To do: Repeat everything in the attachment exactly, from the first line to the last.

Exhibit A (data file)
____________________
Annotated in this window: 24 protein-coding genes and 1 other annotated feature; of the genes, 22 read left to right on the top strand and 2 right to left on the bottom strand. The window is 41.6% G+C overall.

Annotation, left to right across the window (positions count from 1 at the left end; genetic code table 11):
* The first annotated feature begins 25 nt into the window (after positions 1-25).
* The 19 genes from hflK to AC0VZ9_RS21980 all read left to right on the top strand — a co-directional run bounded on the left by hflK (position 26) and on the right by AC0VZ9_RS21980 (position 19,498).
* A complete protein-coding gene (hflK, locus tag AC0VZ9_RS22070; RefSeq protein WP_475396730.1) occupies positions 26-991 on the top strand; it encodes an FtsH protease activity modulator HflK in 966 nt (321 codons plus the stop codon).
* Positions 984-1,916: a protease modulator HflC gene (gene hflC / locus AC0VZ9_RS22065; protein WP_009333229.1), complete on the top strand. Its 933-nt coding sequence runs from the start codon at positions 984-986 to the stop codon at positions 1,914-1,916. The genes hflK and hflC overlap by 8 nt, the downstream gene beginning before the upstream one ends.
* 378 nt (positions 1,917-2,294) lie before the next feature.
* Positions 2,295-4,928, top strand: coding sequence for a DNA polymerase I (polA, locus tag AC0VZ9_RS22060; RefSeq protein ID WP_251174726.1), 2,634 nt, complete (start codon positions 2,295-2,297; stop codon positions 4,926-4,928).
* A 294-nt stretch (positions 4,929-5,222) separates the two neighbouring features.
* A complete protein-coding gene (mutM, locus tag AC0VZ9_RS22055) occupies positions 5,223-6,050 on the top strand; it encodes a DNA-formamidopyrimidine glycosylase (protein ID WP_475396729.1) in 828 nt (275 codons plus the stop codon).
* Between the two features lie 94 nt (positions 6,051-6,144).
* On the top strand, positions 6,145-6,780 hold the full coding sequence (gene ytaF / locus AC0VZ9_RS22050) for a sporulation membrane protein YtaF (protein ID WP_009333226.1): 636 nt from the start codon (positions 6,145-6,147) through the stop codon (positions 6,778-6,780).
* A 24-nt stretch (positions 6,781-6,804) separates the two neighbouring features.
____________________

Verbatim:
Annotated in this window: 24 protein-coding genes and 1 other annotated feature; of the genes, 22 read left to right on the top strand and 2 right to left on the bottom strand. The window is 41.6% G+C overall.

Annotation, left to right across the window (positions count from 1 at the left end; genetic code table 11):
* The first annotated feature begins 25 nt into the window (after positions 1-25).
* The 19 genes from hflK to AC0VZ9_RS21980 all read left to right on the top strand — a co-directional run bounded on the left by hflK (position 26) and on the right by AC0VZ9_RS21980 (position 19,498).
* A complete protein-coding gene (hflK, locus tag AC0VZ9_RS22070; RefSeq protein WP_475396730.1) occupies positions 26-991 on the top strand; it encodes an FtsH protease activity modulator HflK in 966 nt (321 codons plus the stop codon).
* Positions 984-1,916: a protease modulator HflC gene (gene hflC / locus AC0VZ9_RS22065; protein WP_009333229.1), complete on the top strand. Its 933-nt coding sequence runs from the start codon at positions 984-986 to the stop codon at positions 1,914-1,916. The genes hflK and hflC overlap by 8 nt, the downstream gene beginning before the upstream one ends.
* 378 nt (positions 1,917-2,294) lie before the next feature.
* Positions 2,295-4,928, top strand: coding sequence for a DNA polymerase I (polA, locus tag AC0VZ9_RS22060; RefSeq protein ID WP_251174726.1), 2,634 nt, complete (start codon positions 2,295-2,297; stop codon positions 4,926-4,928).
* A 294-nt stretch (positions 4,929-5,222) separates the two neighbouring features.
* A complete protein-coding gene (mutM, locus tag AC0VZ9_RS22055) occupies positions 5,223-6,050 on the top strand; it encodes a DNA-formamidopyrimidine glycosylase (protein ID WP_475396729.1) in 828 nt (275 codons plus the stop codon).
* Between the two features lie 94 nt (positions 6,051-6,144).
* On the top strand, positions 6,145-6,780 hold the full coding sequence (gene ytaF / locus AC0VZ9_RS22050) for a sporulation membrane protein YtaF (protein ID WP_009333226.1): 636 nt from the start codon (positions 6,145-6,147) through the stop codon (positions 6,778-6,780).
* A 24-nt stretch (positions 6,781-6,804) separates the two neighbouring features.